BWS Times 3

A guest blog post by Meredith Swartzendruber

Hello!! My name is Meredith, and my band of BWS warriors and I live in Maine. My husband Adam and I have two sons, Ayden (8) and Kalvin (4). All three of the males in my house have BWS…that means 75% of my family. It’s just the dog and I that do not have it (and we are also the only girls). I don’t even know where our BWS story begins…but it involves a LOT of food. 

The Origin Story

Adam and I were married in 2009, and from early in our relationship, he told me about BWS. I had done a lot of research on it, but still wasn’t sure if it would pass to our future children. Fast forward a few years after marriage, and we were having difficulty conceiving. We found out I had stage 4 endometriosis, and would have less than 1% chance of conceiving naturally, so IVF was our route to a family. Fortunately, our first round was successful and I was pregnant with our first son. I had no morning sickness, and started to show around 15 weeks (pretty early). Having gone through IVF, we had weekly ultrasounds, so I found out early that he was measuring BIG. As weeks progressed, I got larger and larger (and larger). I developed Polyhydramnios, and swelled everywhere…to the point where I couldn’t even wear shoes towards the end of my pregnancy.

By the time I was 35 weeks along, I was measuring as if I were 52 weeks…and developed pre-eclampsia. After a little bit of blood pressure monitoring at the hospital, I was told he would need to be delivered via c-section, because of his size. That night, Ayden John was born, weighing 8 lbs 13 oz, and was 21 ½” long (at 5 weeks early). He had to spend 10 days in the NICU due to not being able to keep his temperatures up (I think he just liked the heated mattress they had him on!). We were fortunate that we did not have any other complications with Ayden. He was diagnosed at birth with BWS…having the exact same mutation as my husband–paternal duplication of 11p15.5.

When he was 3, we decided we wanted to go for round two, so we went back to our fertility doctor and started IVF again. This time, I asked the doctor for a smaller one since Ayden was so big! I laughed, he laughed…I got a larger one. The pregnancy went very similarly as my first, except I started showing earlier…yay. I had an ultrasound 2 days before Christmas, when I was about 18 weeks, to find out the sex, and it was then we discovered that the baby had an omphalocele (part of his bowels were outside his abdomen). I was terrified, and I knew immediately it was BWS again. Having a husband and one other child with BWS, I knew what to expect, though. At this point, I was over 35 and considered geriatric (thanks) and high risk, so I was having ultrasounds 1-2 times a week for the last 2 months of my pregnancy. At 36 weeks, I developed pre-eclampsia again and had to be whisked into the delivery room (just like my first born) for another c-section.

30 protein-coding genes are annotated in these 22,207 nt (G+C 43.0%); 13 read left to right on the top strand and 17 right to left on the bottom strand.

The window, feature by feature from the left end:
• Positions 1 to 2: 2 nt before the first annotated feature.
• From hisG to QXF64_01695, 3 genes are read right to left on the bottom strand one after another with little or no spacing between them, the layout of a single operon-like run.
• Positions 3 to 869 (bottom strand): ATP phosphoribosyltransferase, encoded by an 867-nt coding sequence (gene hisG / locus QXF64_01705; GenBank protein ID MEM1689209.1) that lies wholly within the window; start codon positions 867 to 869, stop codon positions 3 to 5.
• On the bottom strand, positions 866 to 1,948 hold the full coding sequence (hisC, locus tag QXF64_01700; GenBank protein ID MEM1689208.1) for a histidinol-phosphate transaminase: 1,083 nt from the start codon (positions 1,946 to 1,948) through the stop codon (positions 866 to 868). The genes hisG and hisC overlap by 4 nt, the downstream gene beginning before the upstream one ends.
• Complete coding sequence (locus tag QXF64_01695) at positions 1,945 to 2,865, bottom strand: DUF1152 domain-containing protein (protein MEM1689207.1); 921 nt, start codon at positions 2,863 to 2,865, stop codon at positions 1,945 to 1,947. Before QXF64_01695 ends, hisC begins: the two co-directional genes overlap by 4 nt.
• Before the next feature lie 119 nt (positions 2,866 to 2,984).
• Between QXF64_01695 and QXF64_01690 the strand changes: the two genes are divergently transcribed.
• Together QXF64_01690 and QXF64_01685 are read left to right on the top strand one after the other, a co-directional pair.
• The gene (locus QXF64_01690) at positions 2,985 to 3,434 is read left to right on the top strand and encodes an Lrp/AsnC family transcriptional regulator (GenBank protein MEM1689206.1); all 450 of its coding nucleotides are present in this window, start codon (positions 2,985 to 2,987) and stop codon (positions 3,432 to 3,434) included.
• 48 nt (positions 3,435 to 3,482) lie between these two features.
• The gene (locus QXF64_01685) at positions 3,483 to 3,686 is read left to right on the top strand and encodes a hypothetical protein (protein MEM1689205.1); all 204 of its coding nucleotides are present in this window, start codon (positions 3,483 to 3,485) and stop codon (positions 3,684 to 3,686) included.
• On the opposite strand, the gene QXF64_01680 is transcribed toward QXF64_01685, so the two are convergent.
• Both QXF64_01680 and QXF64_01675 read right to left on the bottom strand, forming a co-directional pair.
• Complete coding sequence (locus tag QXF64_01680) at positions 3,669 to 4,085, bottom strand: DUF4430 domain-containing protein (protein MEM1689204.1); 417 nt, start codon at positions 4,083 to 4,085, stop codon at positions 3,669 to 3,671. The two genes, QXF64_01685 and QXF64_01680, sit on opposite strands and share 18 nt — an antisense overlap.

Kalvin Arthur came into the world weighing 11 lbs and was 22” long (4 weeks early!)…we were taking bets that he was over 10 lbs…easy. I didn’t get to hold him right away, due to his omphalocele needing repair. The morning after he was born, I was able to hold him for the first time. He let out a cry, popped the stitches on his belly button (crazy ab muscles), and out came some of his intestines…not exactly what a mom wants to see the first time she holds her son. It was decided that he needed to travel to the children’s hospital down the street for better NICU care. We were separated for 3 days and it was awful.

Kalvin would end up spending 4 weeks in the NICU, where he received the same diagnosis as his older brother and father–paternal duplication of 11p15.5. In the early days of his stay, his omphalocele was repaired, and he had to sleep on a Bili board for jaundice for over a week. He also was not able to feed on his own, so he had a feeding tube for 3 weeks. During this time, Kalvin was not able to regulate his blood sugar, so we had to have him put on the medication Diazoxide (which I was highly against). As a BWS mother, I knew that he would require frequent feedings day & night, and I would do whatever I had to do for him.

He was released from the hospital on the meds (boo), and two weeks later had to return for another 5 day stay to wean off diazoxide. He lost a good amount of weight and wouldn’t eat, so we took him off the medication. Two weeks later…you guessed it. Back in the hospital for inguinal hernia surgery. Kalvin was 8 weeks old when he had his first hernia surgery…the second one should be this year. After that, his eating increased, and he really started putting on the rolls. We had to monitor his blood sugars for the first 6 months, but he started to regulate at that point.

From this moment

From that point on, it has been pretty “normal” in our BWS household. I had both my sons on their ultrasound schedules together, every 4 months, and they have been unremarkable. Both boys have slightly larger-than-average livers and kidneys, and my older son was dismissed from genetics at age 7, and is on a consultation basis only. Ayden has ADHD, but no other developmental concerns. Kalvin is down to renal scans every 4 months, and aged out of the AFP blood draws. He has had some developmental delays, but has really excelled this year with speech and occupational therapy. We are looking forward to having him start kindergarten next school year. 

Overall, our story with BWS is unremarkable…just a few bumps early on, but otherwise healthy. Our boys are tall, strong, and have the biggest hearts and smiles. We are frequently having to buy larger clothes, have difficulty finding extra wide shoes, cannot keep enough snacks in our cabinet, and we wouldn’t have it any other way. And that’s our story.

Live Large & Stay RARE.
XOXO Theresa

You can also watch Meredith share her story via video here ->

Leave a Reply

This site uses Akismet to reduce spam. Learn how your comment data is processed.